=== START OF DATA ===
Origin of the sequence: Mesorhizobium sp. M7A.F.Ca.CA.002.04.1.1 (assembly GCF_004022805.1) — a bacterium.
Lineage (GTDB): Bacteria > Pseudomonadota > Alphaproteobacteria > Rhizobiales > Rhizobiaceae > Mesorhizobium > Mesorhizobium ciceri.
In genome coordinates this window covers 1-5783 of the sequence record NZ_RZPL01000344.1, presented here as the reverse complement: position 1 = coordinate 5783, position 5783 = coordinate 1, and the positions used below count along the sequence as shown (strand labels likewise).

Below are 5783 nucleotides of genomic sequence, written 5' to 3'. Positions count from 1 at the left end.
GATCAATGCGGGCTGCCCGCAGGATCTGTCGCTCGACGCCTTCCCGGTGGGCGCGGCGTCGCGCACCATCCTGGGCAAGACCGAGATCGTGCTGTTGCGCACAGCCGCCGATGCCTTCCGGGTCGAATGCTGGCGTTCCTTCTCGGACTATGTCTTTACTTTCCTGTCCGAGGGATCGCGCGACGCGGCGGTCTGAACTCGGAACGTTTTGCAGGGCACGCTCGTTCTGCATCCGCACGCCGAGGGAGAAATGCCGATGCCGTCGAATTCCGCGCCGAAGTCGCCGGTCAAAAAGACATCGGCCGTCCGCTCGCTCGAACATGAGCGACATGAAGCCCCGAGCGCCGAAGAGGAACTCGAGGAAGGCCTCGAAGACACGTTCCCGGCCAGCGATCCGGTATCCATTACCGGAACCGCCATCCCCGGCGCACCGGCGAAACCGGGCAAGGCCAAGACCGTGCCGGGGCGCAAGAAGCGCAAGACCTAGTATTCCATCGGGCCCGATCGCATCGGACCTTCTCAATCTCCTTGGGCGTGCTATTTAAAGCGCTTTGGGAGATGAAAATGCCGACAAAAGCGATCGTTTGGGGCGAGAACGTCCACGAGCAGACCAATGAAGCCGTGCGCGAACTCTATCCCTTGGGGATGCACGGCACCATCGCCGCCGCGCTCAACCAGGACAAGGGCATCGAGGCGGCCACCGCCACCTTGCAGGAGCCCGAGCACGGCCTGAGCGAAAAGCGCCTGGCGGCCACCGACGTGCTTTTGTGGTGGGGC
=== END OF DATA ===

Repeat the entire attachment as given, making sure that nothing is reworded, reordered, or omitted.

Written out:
Origin of the sequence: Mesorhizobium sp. M7A.F.Ca.CA.002.04.1.1 (assembly GCF_004022805.1) — a bacterium.
Lineage (GTDB): Bacteria > Pseudomonadota > Alphaproteobacteria > Rhizobiales > Rhizobiaceae > Mesorhizobium > Mesorhizobium ciceri.
In genome coordinates this window covers 1-5783 of the sequence record NZ_RZPL01000344.1, presented here as the reverse complement: position 1 = coordinate 5783, position 5783 = coordinate 1, and the positions used below count along the sequence as shown (strand labels likewise).

Below are 5783 nucleotides of genomic sequence, written 5' to 3'. Positions count from 1 at the left end.
GATCAATGCGGGCTGCCCGCAGGATCTGTCGCTCGACGCCTTCCCGGTGGGCGCGGCGTCGCGCACCATCCTGGGCAAGACCGAGATCGTGCTGTTGCGCACAGCCGCCGATGCCTTCCGGGTCGAATGCTGGCGTTCCTTCTCGGACTATGTCTTTACTTTCCTGTCCGAGGGATCGCGCGACGCGGCGGTCTGAACTCGGAACGTTTTGCAGGGCACGCTCGTTCTGCATCCGCACGCCGAGGGAGAAATGCCGATGCCGTCGAATTCCGCGCCGAAGTCGCCGGTCAAAAAGACATCGGCCGTCCGCTCGCTCGAACATGAGCGACATGAAGCCCCGAGCGCCGAAGAGGAACTCGAGGAAGGCCTCGAAGACACGTTCCCGGCCAGCGATCCGGTATCCATTACCGGAACCGCCATCCCCGGCGCACCGGCGAAACCGGGCAAGGCCAAGACCGTGCCGGGGCGCAAGAAGCGCAAGACCTAGTATTCCATCGGGCCCGATCGCATCGGACCTTCTCAATCTCCTTGGGCGTGCTATTTAAAGCGCTTTGGGAGATGAAAATGCCGACAAAAGCGATCGTTTGGGGCGAGAACGTCCACGAGCAGACCAATGAAGCCGTGCGCGAACTCTATCCCTTGGGGATGCACGGCACCATCGCCGCCGCGCTCAACCAGGACAAGGGCATCGAGGCGGCCACCGCCACCTTGCAGGAGCCCGAGCACGGCCTGAGCGAAAAGCGCCTGGCGGCCACCGACGTGCTTTTGTGGTGGGGC